France's Quatuor Ebène has been known for its classical-pop fusion experiments. Here they stick with classical string quartet pieces, but their style and choice of music is still plenty unusual.
France's Quatuor Ebène has been known for its classical-pop fusion experiments. Here they stick with classical string quartet pieces, but their style and choice of music is still plenty unusual. The chief repertory attraction here is Fanny Mendelssohn's String Quartet in E flat major, composed in 1834. This work, the composer's only string quartet, is not usually included in comparisons of music by Felix Mendelssohn and his older sister, but it deserves to be better known. It is clearly something of an exercise in mastering Beethoven's style -- hear the fugal central section of the second-movement Allegretto (track 6), for example, whose clear inspiration is the Scherzo of Beethoven's Symphony No. 5 in C minor, Op. 67 -- but in spite of this has a strong undercurrent of suppressed emotion. The work opens in harmonic ambiguity that is reflected in small moments of tension throughout.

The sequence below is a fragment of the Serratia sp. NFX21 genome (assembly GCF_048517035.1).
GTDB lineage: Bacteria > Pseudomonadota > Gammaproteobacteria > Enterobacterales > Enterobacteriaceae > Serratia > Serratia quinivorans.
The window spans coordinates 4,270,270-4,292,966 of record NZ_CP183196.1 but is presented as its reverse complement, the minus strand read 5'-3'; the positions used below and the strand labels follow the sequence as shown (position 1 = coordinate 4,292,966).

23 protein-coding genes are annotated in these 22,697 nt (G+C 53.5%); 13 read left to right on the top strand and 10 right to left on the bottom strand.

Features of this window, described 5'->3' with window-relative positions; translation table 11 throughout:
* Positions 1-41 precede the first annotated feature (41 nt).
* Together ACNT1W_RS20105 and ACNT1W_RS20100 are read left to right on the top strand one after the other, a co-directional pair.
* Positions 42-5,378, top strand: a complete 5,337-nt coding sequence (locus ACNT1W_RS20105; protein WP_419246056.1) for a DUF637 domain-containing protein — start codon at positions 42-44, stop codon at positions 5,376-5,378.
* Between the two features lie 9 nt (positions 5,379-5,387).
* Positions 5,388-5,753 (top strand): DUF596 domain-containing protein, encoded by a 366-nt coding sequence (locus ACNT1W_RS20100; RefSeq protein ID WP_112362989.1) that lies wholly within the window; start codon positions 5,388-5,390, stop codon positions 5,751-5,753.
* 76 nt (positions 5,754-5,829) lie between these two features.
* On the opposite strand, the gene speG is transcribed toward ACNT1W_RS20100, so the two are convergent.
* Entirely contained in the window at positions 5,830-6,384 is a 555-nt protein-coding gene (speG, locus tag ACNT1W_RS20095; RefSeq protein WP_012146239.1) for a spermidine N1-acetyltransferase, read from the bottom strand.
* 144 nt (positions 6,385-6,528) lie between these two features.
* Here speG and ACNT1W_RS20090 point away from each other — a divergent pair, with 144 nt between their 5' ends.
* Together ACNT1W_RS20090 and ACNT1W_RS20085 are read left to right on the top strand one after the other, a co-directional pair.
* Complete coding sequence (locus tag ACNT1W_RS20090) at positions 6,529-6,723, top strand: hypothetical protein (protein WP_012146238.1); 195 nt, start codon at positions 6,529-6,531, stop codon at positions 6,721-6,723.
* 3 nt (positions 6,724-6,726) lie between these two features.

The work's appeal resides in that duality of exercise and strong feeling, and the Quatuor Ebène's high-intensity performance brings it out effectively. The work is short, but here it has a rather explosive quality. In the two quartets by Felix Mendelssohn you may find the quartet either bracingly tough or rather overbearing, but there are moments where both camps will agree: hear the live-wire tension in the opening explosion of the finale of the String Quartet No. 6 in F minor, Op. 80. This is a must-have for those interested in Fanny Mendelssohn, and it's well worth sampling and considering for general string quartet listeners.